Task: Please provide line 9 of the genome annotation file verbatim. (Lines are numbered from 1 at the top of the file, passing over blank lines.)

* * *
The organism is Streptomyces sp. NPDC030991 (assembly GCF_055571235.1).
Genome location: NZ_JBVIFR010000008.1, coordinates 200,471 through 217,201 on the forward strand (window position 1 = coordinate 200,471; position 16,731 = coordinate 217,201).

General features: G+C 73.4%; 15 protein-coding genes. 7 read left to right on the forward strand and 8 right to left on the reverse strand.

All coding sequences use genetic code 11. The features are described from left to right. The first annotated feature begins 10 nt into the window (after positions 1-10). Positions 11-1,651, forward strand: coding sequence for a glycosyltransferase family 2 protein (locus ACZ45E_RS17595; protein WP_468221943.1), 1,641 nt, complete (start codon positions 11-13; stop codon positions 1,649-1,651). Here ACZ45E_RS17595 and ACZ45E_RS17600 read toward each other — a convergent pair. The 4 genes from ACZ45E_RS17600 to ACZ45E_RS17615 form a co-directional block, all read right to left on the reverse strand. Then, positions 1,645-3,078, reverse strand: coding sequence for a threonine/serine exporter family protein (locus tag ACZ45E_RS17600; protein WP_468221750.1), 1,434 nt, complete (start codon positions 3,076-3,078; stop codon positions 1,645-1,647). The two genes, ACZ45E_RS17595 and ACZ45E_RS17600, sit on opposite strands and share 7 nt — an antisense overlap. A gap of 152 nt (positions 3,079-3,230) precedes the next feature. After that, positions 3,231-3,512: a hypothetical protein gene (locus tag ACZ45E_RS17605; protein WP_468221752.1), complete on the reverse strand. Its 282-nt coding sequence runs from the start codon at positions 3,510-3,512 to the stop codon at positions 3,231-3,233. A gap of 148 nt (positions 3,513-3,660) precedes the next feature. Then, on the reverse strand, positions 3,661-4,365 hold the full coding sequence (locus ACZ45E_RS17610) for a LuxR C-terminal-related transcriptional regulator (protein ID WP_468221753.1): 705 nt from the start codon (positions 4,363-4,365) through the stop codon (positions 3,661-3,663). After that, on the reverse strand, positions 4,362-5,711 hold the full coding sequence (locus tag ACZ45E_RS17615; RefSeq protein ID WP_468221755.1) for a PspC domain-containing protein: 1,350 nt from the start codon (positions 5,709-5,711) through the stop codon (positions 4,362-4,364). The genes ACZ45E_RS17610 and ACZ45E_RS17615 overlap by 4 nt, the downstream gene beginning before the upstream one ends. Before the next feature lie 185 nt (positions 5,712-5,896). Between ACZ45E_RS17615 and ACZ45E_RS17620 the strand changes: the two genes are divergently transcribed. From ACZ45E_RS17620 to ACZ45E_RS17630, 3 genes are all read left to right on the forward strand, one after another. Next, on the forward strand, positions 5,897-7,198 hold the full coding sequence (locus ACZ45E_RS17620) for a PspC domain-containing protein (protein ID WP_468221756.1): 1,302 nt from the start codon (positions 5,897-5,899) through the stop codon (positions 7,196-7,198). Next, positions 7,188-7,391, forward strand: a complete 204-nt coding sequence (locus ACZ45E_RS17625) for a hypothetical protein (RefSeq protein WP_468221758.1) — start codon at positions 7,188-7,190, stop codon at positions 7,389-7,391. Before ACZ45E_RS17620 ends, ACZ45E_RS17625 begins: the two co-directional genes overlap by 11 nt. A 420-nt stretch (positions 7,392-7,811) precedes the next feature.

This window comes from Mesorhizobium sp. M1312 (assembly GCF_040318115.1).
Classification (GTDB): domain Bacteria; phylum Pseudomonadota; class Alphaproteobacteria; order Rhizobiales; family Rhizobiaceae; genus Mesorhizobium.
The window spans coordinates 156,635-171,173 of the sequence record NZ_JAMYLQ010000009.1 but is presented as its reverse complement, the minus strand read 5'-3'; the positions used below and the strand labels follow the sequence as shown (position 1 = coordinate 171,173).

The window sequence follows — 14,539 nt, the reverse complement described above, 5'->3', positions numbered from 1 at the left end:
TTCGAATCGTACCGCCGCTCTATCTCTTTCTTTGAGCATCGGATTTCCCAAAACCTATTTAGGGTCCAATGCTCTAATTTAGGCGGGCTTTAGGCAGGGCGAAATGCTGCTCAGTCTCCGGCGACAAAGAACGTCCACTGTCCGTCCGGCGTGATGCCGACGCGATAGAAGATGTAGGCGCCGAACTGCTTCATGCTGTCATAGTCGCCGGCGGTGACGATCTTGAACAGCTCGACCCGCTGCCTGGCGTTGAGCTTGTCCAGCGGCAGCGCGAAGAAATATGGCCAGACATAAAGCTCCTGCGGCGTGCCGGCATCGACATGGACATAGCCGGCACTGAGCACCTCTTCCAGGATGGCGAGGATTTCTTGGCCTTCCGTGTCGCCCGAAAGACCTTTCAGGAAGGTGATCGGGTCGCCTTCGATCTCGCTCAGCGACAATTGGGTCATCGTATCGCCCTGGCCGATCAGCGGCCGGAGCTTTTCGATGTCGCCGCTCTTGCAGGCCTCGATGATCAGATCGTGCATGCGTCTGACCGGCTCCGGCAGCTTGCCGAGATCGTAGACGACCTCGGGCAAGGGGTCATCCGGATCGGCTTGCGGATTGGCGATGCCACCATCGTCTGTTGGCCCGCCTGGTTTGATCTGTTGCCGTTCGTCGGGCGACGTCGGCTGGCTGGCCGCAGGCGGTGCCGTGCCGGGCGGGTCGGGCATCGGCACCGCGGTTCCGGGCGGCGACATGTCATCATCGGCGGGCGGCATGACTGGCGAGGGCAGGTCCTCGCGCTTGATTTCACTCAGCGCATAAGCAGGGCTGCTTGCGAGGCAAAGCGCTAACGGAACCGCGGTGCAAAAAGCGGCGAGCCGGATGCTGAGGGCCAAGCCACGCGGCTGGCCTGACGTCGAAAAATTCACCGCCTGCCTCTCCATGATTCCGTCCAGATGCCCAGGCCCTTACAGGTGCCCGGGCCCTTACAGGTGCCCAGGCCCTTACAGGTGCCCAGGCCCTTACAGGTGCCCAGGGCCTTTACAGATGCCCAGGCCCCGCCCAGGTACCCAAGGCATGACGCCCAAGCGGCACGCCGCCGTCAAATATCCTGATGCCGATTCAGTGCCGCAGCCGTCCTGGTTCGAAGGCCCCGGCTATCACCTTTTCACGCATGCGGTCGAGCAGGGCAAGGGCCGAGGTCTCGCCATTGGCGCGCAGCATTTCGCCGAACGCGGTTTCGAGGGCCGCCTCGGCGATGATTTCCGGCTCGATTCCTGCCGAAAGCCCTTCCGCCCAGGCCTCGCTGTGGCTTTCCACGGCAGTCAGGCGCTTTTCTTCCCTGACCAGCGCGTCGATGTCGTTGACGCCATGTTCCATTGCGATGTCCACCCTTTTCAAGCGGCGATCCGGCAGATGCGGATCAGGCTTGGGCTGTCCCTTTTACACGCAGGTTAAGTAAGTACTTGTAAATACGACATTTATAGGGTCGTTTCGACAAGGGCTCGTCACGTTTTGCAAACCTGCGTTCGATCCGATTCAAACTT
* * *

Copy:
TTCGAATCGTACCGCCGCTCTATCTCTTTCTTTGAGCATCGGATTTCCCAAAACCTATTTAGGGTCCAATGCTCTAATTTAGGCGGGCTTTAGGCAGGGCGAAATGCTGCTCAGTCTCCGGCGACAAAGAACGTCCACTGTCCGTCCGGCGTGATGCCGACGCGATAGAAGATGTAGGCGCCGAACTGCTTCATGCTGTCATAGTCGCCGGCGGTGACGATCTTGAACAGCTCGACCCGCTGCCTGGCGTTGAGCTTGTCCAGCGGCAGCGCGAAGAAATATGGCCAGACATAAAGCTCCTGCGGCGTGCCGGCATCGACATGGACATAGCCGGCACTGAGCACCTCTTCCAGGATGGCGAGGATTTCTTGGCCTTCCGTGTCGCCCGAAAGACCTTTCAGGAAGGTGATCGGGTCGCCTTCGATCTCGCTCAGCGACAATTGGGTCATCGTATCGCCCTGGCCGATCAGCGGCCGGAGCTTTTCGATGTCGCCGCTCTTGCAGGCCTCGATGATCAGATCGTGCATGCGTCTGACCGGCTCCGGCAGCTTGCCGAGATCGTAGACGACCTCGGGCAAGGGGTCATCCGGATCGGCTTGCGGATTGGCGATGCCACCATCGTCTGTTGGCCCGCCTGGTTTGATCTGTTGCCGTTCGTCGGGCGACGTCGGCTGGCTGGCCGCAGGCGGTGCCGTGCCGGGCGGGTCGGGCATCGGCACCGCGGTTCCGGGCGGCGACATGTCATCATCGGCGGGCGGCATGACTGGCGAGGGCAGGTCCTCGCGCTTGATTTCACTCAGCGCATAAGCAGGGCTGCTTGCGAGGCAAAGCGCTAACGGAACCGCGGTGCAAAAAGCGGCGAGCCGGATGCTGAGGGCCAAGCCACGCGGCTGGCCTGACGTCGAAAAATTCACCGCCTGCCTCTCCATGATTCCGTCCAGATGCCCAGGCCCTTACAGGTGCCCGGGCCCTTACAGGTGCCCAGGCCCTTACAGGTGCCCAGGCCCTTACAGGTGCCCAGGGCCTTTACAGATGCCCAGGCCCCGCCCAGGTACCCAAGGCATGACGCCCAAGCGGCACGCCGCCGTCAAATATCCTGATGCCGATTCAGTGCCGCAGCCGTCCTGGTTCGAAGGCCCCGGCTATCACCTTTTCACGCATGCGGTCGAGCAGGGCAAGGGCCGAGGTCTCGCCATTGGCGCGCAGCATTTCGCCGAACGCGGTTTCGAGGGCCGCCTCGGCGATGATTTCCGGCTCGATTCCTGCCGAAAGCCCTTCCGCCCAGGCCTCGCTGTGGCTTTCCACGGCAGTCAGGCGCTTTTCTTCCCTGACCAGCGCGTCGATGTCGTTGACGCCATGTTCCATTGCGATGTCCACCCTTTTCAAGCGGCGATCCGGCAGATGCGGATCAGGCTTGGGCTGTCCCTTTTACACGCAGGTTAAGTAAGTACTTGTAAATACGACATTTATAGGGTCGTTTCGACAAGGGCTCGTCACGTTTTGCAAACCTGCGTTCGATCCGATTCAAACTT